Resistant Starch: How to Optimize Your Gut Health

Resistant Starch: How to Optimize Your Gut Health

Thirty years ago, starchy foods such as white bread, rice, cakes, and noodles, at breakfast, lunch, and dinner were the staple food.

But now, they tend to have a bad reputation in the world of dieting.

However, some varieties of these foods contain resistant starch, a fiber-like carbohydrate that has many potential health benefits.

Keep reading to learn more about resistant starch, how it can benefit your gut health, and some safety points to remember.

What Is Resistant Starch?

Starch is a type of carbohydrate in the diet, and most dietary supplements, such as white bread, cakes, and noodles, consist of a large percentage of highly digestible starch.

So, when the body digests starchy foods, it typically breaks them down into glucose (sugar) in the small intestine.

However, starches resistant to digestive enzymes have been termed resistant starch.

The American Association of Cereal Chemists defined resistant starch as "the edible part of plant foods or analogous carbohydrates that are resistant to digestion and absorption in the human small intestine with complete or partial fermentation."

This means though resistant starch is a type of carbohydrate, it does not break down into glucose in the small intestines. Instead, they pass to the colon (large intestine) to be fermented by microbiota.

As mentioned before, 30 years ago, starchy foods at breakfast, lunch, and dinner were the staple food; however, nowadays, starchy foods are thought to be fattening, which caused people to follow a low-carb diet for successful weight loss.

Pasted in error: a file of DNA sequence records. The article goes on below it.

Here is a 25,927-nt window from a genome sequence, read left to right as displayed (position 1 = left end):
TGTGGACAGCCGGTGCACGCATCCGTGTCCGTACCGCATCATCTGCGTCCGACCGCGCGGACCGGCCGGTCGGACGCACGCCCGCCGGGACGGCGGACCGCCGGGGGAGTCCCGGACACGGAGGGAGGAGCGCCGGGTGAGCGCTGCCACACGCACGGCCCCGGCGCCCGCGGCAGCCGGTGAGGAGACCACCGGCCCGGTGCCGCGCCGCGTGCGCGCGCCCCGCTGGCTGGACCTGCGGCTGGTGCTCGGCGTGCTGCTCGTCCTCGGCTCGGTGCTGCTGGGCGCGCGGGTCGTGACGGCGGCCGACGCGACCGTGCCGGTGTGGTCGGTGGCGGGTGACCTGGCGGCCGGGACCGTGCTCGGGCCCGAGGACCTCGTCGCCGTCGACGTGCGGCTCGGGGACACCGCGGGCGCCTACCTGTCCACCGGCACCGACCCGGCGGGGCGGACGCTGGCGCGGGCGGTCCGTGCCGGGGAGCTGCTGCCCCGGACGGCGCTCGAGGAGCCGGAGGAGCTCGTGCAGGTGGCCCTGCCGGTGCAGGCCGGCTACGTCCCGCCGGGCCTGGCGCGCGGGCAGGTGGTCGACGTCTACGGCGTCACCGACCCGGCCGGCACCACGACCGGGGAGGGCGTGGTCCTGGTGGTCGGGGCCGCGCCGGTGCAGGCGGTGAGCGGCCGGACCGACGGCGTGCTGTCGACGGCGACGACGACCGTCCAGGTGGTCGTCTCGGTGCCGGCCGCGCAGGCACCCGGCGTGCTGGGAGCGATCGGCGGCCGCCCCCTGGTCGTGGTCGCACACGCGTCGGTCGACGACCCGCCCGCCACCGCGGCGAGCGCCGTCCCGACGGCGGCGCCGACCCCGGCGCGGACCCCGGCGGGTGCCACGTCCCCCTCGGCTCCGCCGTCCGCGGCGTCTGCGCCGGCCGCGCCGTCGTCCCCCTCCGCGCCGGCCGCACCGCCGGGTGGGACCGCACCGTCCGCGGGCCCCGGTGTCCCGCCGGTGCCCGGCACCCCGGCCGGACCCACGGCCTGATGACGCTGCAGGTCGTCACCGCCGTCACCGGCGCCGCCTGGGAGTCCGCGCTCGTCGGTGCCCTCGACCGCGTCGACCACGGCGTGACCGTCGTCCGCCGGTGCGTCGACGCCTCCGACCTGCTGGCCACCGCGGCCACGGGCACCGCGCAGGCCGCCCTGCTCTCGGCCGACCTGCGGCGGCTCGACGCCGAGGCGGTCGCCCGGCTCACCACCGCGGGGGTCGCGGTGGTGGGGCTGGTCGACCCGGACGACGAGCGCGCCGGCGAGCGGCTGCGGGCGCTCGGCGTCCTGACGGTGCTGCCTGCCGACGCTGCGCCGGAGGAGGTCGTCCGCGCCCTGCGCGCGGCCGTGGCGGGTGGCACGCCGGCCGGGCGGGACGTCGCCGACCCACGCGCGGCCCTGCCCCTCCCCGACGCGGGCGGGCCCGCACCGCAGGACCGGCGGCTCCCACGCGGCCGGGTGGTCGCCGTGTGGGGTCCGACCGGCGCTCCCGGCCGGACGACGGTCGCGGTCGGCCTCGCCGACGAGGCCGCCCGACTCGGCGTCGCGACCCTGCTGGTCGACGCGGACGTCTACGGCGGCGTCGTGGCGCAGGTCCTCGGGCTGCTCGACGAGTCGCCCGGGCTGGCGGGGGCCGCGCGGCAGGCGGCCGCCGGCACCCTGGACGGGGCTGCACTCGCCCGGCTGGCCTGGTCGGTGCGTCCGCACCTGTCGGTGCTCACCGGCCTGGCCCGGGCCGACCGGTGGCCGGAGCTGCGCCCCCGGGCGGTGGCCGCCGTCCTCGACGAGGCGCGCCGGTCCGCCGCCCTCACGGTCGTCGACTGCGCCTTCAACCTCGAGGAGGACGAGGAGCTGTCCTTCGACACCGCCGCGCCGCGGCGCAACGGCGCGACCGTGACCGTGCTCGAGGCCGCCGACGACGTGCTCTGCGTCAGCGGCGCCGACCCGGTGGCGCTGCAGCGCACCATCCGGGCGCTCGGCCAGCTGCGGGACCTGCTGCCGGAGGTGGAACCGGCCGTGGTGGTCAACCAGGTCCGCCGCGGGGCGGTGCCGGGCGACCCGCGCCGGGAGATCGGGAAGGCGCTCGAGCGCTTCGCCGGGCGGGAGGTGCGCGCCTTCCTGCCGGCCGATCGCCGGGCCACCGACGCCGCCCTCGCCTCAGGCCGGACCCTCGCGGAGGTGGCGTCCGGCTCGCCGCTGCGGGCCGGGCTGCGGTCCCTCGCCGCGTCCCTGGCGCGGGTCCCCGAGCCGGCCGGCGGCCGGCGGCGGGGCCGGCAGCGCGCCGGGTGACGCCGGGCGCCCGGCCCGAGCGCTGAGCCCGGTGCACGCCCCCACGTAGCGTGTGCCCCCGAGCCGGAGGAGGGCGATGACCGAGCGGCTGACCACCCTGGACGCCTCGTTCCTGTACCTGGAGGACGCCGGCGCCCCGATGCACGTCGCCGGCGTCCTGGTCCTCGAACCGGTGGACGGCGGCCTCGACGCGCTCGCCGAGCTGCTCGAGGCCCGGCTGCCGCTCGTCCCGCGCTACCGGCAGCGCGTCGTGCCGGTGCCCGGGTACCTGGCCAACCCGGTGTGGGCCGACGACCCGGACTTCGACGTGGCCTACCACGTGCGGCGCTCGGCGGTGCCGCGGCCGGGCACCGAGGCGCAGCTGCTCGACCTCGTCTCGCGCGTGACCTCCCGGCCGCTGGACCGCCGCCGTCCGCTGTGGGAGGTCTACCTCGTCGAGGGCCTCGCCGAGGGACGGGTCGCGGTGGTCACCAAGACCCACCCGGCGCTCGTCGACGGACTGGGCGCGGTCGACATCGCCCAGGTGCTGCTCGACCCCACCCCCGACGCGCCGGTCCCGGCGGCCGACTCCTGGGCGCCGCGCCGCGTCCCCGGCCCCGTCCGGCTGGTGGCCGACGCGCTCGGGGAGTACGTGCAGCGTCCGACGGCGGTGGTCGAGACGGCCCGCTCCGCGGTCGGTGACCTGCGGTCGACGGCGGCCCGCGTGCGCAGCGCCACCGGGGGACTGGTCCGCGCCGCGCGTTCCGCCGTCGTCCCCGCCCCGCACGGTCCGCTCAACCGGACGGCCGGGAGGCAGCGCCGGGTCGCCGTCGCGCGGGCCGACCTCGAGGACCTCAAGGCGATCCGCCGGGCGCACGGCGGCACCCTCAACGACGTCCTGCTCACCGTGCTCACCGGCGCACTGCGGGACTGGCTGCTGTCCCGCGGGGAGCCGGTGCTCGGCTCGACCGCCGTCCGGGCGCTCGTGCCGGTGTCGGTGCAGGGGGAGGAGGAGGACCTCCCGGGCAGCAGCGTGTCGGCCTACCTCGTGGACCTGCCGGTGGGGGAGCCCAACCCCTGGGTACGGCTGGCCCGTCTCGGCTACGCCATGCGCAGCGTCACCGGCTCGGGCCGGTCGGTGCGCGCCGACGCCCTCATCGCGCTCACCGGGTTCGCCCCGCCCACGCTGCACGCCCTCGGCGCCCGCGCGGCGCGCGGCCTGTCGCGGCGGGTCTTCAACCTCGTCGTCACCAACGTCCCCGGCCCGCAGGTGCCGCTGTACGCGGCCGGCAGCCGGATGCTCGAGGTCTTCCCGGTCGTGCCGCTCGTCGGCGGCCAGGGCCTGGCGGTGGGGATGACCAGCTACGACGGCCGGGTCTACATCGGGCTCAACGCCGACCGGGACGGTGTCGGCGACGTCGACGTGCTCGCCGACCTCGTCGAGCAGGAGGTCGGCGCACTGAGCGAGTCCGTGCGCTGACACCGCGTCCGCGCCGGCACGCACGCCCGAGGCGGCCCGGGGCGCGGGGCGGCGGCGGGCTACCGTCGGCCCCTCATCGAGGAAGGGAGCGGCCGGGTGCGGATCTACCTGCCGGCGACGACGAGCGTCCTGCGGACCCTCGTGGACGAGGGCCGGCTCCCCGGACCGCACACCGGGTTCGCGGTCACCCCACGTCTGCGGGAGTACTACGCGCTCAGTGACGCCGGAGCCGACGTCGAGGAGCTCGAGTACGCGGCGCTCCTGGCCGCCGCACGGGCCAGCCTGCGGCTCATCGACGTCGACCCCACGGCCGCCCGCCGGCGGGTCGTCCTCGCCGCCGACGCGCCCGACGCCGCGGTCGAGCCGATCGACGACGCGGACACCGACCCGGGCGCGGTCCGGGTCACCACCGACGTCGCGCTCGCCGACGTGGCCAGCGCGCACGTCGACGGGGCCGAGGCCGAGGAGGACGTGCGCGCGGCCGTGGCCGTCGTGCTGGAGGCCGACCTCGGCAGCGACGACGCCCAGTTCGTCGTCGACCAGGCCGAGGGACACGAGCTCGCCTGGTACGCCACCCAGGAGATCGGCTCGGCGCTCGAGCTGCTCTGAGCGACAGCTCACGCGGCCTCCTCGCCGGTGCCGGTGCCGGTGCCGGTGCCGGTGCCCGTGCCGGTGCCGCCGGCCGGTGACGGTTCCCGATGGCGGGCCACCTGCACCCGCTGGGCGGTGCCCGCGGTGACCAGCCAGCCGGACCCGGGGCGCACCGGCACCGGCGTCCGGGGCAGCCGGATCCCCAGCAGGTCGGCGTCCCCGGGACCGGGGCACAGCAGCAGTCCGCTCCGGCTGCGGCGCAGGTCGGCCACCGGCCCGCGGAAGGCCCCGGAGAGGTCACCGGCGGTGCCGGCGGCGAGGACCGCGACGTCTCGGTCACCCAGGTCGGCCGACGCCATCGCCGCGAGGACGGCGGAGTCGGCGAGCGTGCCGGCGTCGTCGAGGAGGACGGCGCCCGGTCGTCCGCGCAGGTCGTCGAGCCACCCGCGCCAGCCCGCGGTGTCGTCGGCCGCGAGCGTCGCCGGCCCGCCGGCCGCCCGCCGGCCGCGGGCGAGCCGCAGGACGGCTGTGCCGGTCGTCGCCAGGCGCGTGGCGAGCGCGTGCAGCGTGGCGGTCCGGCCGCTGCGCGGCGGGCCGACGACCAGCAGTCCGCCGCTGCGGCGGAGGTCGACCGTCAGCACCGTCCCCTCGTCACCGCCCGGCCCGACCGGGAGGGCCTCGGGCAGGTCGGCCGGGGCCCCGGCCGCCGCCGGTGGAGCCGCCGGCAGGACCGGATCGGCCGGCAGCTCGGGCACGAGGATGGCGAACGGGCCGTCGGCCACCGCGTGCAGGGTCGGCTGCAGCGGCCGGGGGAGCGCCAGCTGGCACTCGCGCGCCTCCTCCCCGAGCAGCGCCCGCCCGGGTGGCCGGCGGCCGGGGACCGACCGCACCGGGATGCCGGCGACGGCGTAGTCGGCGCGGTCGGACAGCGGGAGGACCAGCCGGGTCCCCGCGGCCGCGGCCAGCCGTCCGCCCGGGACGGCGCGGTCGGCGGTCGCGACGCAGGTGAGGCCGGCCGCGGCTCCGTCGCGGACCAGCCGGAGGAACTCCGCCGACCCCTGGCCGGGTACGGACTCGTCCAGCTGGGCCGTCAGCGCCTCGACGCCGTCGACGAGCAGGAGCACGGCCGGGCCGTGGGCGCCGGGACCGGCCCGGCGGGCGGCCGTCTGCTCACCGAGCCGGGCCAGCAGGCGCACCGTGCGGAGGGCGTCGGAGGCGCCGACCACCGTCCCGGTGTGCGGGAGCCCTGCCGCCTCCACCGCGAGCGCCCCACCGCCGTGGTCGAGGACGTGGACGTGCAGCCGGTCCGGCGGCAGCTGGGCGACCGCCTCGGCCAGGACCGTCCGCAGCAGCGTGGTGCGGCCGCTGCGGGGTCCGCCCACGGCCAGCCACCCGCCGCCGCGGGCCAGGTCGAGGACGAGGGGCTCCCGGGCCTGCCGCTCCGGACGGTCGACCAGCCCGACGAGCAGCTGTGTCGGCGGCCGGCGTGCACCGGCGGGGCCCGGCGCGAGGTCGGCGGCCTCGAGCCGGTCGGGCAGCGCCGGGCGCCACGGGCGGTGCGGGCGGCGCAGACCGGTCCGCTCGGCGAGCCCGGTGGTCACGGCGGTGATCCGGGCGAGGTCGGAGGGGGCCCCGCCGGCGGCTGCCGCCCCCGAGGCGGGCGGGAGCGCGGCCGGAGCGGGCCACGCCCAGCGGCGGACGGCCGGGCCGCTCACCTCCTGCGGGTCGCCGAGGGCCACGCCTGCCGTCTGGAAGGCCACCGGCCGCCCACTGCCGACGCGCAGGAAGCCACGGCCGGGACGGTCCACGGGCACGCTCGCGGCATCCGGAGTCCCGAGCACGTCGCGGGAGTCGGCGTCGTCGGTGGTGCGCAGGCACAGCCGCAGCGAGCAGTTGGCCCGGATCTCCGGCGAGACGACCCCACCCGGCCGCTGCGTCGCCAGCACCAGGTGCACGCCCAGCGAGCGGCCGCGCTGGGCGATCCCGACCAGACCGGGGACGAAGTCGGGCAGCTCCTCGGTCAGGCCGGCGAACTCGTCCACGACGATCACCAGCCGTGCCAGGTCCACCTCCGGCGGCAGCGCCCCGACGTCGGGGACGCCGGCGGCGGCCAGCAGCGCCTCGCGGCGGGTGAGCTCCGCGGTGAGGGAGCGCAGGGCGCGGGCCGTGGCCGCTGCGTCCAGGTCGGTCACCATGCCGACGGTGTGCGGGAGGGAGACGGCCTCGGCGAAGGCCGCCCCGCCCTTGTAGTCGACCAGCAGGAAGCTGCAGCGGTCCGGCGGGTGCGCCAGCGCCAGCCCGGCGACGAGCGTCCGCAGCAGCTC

But, the fun fact is, as starches are polymers of glucose, they form an important nutritional energy source in the human diet.

Hence starchy foods are a good source of energy and the main source of a range of nutrients in the diet.

Furthermore, resistant starch reduces the caloric density of food due to its indigestibility.

Resistant Starch Types

There are currently five types of resistant starch, and research has been conducted on each type of resistant starch.

Resistant Starch Type-I

Resistant starch type-I is synthesized in the endosperm (the part of a seed that acts as a food store containing starch with protein and other nutrients) of cereal grains or seeds, starch granules, and legumes. They are surrounded by protein matrix and cell wall material. These fibrous cell walls resist digestion.

When cooked as whole kernels or coarsely ground seeds, the thick cell wall of legume seeds in cereal grains prevents water penetration into the starch. Therefore, the starch does not have adequate moisture to gelatinize and swell, due to which the starch is not readily digestible.

Resistant Starch Type-II

Resistant starch type II is found in some starchy foods that display the B- or C-type polymorph, including raw potatoes and green (unripe) bananas. The presence of polymorphs causes them to resist digestive enzymes.

However, after cooking, most of the starch in the food, such as in baked potato and cooked banana, becomes highly digestible due to starch gelatinization and loss of the B- and C-type crystallites.

Resistant Starch Type-III

Resistant starch type III is known as retrograded (reverse) amylose. It is formed when certain starchy foods, including potatoes and rice, are cooked and cooled.